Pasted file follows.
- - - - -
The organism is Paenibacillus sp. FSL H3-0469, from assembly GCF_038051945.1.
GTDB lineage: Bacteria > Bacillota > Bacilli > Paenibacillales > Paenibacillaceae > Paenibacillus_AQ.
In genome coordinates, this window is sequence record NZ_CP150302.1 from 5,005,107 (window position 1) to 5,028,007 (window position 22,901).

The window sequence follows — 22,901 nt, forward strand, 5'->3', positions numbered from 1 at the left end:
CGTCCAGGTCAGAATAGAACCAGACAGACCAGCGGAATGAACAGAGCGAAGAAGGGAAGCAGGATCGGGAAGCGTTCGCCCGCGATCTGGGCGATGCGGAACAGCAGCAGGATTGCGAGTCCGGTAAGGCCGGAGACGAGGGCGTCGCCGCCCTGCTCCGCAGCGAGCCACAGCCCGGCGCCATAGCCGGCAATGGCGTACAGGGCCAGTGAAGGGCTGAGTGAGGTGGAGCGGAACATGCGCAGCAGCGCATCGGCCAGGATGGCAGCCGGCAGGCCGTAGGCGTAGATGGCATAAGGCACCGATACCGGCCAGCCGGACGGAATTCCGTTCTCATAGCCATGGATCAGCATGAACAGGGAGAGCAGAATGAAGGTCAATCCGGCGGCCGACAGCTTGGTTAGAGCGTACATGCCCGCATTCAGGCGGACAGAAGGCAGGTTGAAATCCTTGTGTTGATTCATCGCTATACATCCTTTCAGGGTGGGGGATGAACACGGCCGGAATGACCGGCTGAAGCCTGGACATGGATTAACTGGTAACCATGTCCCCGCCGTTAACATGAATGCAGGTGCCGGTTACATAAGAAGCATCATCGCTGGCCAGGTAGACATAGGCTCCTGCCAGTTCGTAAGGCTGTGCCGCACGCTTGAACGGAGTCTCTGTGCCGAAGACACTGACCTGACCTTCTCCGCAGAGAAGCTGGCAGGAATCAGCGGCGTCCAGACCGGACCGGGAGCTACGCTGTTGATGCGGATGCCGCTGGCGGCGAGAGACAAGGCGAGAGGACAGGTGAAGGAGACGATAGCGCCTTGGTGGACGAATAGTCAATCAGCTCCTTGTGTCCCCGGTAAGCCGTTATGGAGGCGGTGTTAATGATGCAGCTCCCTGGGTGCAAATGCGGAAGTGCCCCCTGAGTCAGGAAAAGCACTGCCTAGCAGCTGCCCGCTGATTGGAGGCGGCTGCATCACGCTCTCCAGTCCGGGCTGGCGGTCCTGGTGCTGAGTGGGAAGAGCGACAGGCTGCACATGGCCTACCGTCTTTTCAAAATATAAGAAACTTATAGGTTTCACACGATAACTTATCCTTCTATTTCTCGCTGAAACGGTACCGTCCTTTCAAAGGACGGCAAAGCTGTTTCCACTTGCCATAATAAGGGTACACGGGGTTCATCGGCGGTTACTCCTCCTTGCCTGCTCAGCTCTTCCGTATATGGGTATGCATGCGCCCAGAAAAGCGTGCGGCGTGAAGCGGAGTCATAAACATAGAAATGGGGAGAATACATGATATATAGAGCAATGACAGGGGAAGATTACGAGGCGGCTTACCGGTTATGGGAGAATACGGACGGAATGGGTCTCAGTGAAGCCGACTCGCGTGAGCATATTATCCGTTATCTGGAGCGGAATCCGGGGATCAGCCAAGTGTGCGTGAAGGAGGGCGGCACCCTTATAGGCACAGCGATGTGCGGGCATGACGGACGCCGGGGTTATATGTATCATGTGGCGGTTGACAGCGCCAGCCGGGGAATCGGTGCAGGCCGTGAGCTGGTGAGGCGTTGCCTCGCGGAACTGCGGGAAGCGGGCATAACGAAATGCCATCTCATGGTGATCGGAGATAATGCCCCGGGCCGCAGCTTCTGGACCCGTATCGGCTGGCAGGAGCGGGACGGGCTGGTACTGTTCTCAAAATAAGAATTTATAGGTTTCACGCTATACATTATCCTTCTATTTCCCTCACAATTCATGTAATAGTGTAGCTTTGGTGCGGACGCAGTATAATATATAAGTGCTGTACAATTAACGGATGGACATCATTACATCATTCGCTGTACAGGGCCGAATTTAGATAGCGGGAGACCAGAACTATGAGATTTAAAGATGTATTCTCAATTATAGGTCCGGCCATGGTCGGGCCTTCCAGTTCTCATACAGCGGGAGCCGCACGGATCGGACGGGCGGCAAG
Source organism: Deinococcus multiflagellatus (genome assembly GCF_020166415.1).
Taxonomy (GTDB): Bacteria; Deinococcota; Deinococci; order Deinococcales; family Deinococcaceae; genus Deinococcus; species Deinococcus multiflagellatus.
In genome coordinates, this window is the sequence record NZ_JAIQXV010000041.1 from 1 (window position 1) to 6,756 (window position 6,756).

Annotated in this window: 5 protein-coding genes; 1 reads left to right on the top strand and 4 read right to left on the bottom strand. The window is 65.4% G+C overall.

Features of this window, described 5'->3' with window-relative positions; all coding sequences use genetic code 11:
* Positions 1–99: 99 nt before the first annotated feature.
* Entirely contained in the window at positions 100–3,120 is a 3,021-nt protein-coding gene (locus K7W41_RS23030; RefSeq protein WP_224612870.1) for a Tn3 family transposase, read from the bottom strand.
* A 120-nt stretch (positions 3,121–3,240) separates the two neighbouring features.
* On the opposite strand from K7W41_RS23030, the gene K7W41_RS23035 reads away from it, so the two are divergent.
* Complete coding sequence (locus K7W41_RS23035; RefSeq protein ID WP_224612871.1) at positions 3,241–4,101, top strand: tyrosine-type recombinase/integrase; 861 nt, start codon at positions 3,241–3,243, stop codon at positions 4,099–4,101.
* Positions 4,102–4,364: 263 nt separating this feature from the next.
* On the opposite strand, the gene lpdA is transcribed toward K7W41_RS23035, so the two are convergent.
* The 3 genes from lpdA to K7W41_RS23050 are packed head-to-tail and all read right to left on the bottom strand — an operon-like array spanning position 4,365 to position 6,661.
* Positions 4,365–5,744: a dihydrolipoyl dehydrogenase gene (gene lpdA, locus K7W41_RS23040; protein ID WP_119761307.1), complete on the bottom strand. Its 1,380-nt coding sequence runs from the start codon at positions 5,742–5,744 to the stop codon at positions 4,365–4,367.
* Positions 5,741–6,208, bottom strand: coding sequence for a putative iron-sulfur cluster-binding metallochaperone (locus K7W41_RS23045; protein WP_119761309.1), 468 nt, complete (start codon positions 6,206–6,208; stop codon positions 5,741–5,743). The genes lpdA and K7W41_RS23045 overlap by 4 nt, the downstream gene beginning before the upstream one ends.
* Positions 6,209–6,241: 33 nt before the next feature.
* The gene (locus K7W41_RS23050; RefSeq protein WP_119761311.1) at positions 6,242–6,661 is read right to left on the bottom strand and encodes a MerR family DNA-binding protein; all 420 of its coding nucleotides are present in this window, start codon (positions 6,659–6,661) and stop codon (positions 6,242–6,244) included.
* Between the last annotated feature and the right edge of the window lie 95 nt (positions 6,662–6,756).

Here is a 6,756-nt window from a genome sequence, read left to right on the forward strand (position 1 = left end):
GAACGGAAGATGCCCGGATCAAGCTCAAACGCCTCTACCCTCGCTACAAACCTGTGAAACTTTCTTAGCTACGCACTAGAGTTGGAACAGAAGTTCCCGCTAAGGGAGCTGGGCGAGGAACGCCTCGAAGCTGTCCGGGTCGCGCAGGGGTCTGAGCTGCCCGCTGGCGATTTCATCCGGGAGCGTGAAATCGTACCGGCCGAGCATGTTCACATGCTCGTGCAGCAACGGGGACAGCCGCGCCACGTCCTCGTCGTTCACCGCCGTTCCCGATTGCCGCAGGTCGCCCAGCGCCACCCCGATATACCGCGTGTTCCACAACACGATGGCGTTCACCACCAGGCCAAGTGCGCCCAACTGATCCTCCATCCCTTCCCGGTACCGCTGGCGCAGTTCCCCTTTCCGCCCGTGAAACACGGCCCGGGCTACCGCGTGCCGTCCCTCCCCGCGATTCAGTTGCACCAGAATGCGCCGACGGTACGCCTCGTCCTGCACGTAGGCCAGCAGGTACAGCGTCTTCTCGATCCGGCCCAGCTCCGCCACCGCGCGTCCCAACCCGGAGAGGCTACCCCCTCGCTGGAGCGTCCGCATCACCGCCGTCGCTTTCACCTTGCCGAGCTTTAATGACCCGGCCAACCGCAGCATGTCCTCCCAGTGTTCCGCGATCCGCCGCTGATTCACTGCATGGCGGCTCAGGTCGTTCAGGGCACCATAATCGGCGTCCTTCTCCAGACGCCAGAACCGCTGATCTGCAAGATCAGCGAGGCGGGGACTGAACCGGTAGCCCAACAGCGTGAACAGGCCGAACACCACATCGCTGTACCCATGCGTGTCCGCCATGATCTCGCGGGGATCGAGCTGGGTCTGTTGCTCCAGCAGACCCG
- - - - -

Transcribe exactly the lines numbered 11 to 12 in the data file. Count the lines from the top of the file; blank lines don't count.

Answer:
* Positions 1–99: 99 nt before the first annotated feature.
* Entirely contained in the window at positions 100–3,120 is a 3,021-nt protein-coding gene (locus K7W41_RS23030; RefSeq protein WP_224612870.1) for a Tn3 family transposase, read from the bottom strand.